“In that sense, you could say I’m successful. I’m failing in the right way. But in the end that’s still failure, and I only have some flimsy sophistry to back up an opinion that no one else would agree with. It’s only some self-depreciation, but that’s about the third best way to succeed.”
“In other words, it’s the worst.”
After pondering over those words for a moment, the girl asked, “Then…then what’s the best?”
“What’s the best way to succeed?”
Apparently, Migiri had not anticipated the girl’s completely natural question, and was somewhat surprised. She hemmed and hawed with her arms crossed and head tilted, as if she had never considered the question before.
“It’s hard to put it into words—I mean, a little kid like you probably wouldn’t get it in the first place. But you are that genius’s daughter after all, so you’ll get at least some of it. So, you want to know the best, the absolute best way to succeed, do you? Heh, to be honest that genius’s second best way and my third best way are only variations of the best way. There aren’t really any second best or third best ways to succeed, there’s just one single way.”
“Don’t drag it out, just tell me.”
“I’m not dragging it out! No wait, maybe I am dragging it out. I do think it’s a drag for me to just tell you the answer. People have been searching for a way to succeed for ages, you know. Alright, alright, stop giving me that look already, I’ll tell you. See, I’m kind. Everyone back home says I’m a kind mother, you know? My kids adore me.
“What, you don’t believe me? I’m not telling you anymore,” snapped Migiri, but in the next moment she regained her malevolent smile.
“The only way to succeed is to think of success and happiness as separate,” she said. She proclaimed it as if it were a natural truth.
“Separate success and happiness?
“That’s right. You cut them apart. The only way to succeed is to cleave them all the way apart, like you’re taking a sword to it,” she asserted decisively.
Her malevolent smile grew ever more malevolent.
“Though that’s also the best way to never be happy. Which is why people have to give up on succeeding if they want to be happy. That’s the only way to become happy. It’s the same thing as succeeding through repeated failure or defining unhappiness as success,” said Migiri.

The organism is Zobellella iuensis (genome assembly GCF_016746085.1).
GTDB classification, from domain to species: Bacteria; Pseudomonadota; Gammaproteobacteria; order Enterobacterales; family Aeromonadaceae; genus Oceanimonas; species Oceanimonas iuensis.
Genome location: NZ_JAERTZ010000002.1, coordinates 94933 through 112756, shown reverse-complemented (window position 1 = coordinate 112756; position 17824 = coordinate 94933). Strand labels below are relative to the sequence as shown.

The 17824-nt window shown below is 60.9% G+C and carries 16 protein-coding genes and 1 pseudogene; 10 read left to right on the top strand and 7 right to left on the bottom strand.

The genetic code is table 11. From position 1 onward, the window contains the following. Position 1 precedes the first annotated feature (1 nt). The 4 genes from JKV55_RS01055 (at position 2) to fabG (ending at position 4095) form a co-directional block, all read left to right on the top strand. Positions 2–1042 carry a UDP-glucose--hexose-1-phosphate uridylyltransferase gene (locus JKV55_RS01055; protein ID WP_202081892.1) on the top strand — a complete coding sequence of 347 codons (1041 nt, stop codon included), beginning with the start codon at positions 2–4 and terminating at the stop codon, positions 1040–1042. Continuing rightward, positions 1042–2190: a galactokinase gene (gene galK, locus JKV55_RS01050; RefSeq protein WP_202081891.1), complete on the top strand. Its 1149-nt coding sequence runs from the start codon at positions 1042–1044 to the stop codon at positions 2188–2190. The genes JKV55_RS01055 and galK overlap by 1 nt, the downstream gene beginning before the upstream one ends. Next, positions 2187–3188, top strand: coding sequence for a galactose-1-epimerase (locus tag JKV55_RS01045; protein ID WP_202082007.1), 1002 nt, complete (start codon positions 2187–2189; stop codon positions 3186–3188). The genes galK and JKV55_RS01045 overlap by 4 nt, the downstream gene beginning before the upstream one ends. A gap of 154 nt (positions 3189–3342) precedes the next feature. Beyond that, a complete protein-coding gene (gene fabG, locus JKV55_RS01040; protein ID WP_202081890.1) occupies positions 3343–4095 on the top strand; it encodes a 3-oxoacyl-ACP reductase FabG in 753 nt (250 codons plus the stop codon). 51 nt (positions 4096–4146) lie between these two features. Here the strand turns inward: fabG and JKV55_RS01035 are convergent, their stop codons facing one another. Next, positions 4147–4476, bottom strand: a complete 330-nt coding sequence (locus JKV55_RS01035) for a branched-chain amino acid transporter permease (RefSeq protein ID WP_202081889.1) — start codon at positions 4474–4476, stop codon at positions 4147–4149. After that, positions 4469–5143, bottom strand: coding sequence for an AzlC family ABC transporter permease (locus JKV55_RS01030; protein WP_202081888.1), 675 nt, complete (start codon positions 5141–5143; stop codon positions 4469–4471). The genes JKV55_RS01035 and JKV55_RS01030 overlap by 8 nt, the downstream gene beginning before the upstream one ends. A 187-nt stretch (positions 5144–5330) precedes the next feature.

“Just think about it. Do you know how many people spend their lives worrying over how to be happy? Just how much suffering the desire to be happy has brought humanity? Think about it. They should all realize the fact that anyone can save themselves by giving up on happiness. Who decided that pleasure is better than suffering? Who went and decided that joy is better than rage, that mirth is better than grief? Sure, maybe they are better. But just because something’s better, it doesn’t mean you absolutely have to pursue it, does it? They should all think long and hard about how unhappy it is to have an obligation to be happy. Anyone can succeed just by giving up on happiness.”
“Are you saying,” the girl asked after knitting her brows in thought, “that succeeding and being happy are different things?”
“They’re completely different. They have nothing in common,” she again asserted, forcefully and decisively.
“Everybody lumps them together, which is why they can’t succeed or be happy.”
“They can’t succeed or be happy…”
“You have to pick one or the other. You can succeed or be happy, but not both. You know what they say: you can’t have your cake and eat it too. If you want to be happy, then give up on succeeding. If you want to succeed, then forget about being happy,” she said.
“Biyori-gou, that clockwork doll in Lake Fuyou in Edo, isn’t trying to be happy, now is it? It’s only trying to guard Lake Fuyou, and it’s succeeding at that.”
“I don’t know what Biyori-gou is.”